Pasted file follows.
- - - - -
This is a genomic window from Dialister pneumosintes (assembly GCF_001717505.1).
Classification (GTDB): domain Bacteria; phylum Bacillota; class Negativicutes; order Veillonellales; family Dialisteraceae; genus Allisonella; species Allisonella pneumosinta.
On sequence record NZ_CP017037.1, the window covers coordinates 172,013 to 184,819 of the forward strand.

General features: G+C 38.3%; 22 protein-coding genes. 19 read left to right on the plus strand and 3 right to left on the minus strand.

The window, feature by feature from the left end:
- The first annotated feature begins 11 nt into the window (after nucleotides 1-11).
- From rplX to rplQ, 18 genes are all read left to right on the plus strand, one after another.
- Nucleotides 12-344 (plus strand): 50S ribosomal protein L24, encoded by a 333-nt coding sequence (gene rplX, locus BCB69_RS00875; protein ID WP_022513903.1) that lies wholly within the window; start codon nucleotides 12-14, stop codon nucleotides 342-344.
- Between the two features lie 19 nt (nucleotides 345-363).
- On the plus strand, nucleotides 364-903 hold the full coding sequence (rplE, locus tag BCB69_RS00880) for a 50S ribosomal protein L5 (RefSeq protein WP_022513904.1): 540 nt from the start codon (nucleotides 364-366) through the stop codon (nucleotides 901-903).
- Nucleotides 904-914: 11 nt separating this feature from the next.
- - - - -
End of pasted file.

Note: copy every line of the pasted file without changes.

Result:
This is a genomic window from Dialister pneumosintes (assembly GCF_001717505.1).
Classification (GTDB): domain Bacteria; phylum Bacillota; class Negativicutes; order Veillonellales; family Dialisteraceae; genus Allisonella; species Allisonella pneumosinta.
On sequence record NZ_CP017037.1, the window covers coordinates 172,013 to 184,819 of the forward strand.

General features: G+C 38.3%; 22 protein-coding genes. 19 read left to right on the plus strand and 3 right to left on the minus strand.

The window, feature by feature from the left end:
- The first annotated feature begins 11 nt into the window (after nucleotides 1-11).
- From rplX to rplQ, 18 genes are all read left to right on the plus strand, one after another.
- Nucleotides 12-344 (plus strand): 50S ribosomal protein L24, encoded by a 333-nt coding sequence (gene rplX, locus BCB69_RS00875; protein ID WP_022513903.1) that lies wholly within the window; start codon nucleotides 12-14, stop codon nucleotides 342-344.
- Between the two features lie 19 nt (nucleotides 345-363).
- On the plus strand, nucleotides 364-903 hold the full coding sequence (rplE, locus tag BCB69_RS00880) for a 50S ribosomal protein L5 (RefSeq protein WP_022513904.1): 540 nt from the start codon (nucleotides 364-366) through the stop codon (nucleotides 901-903).
- Nucleotides 904-914: 11 nt separating this feature from the next.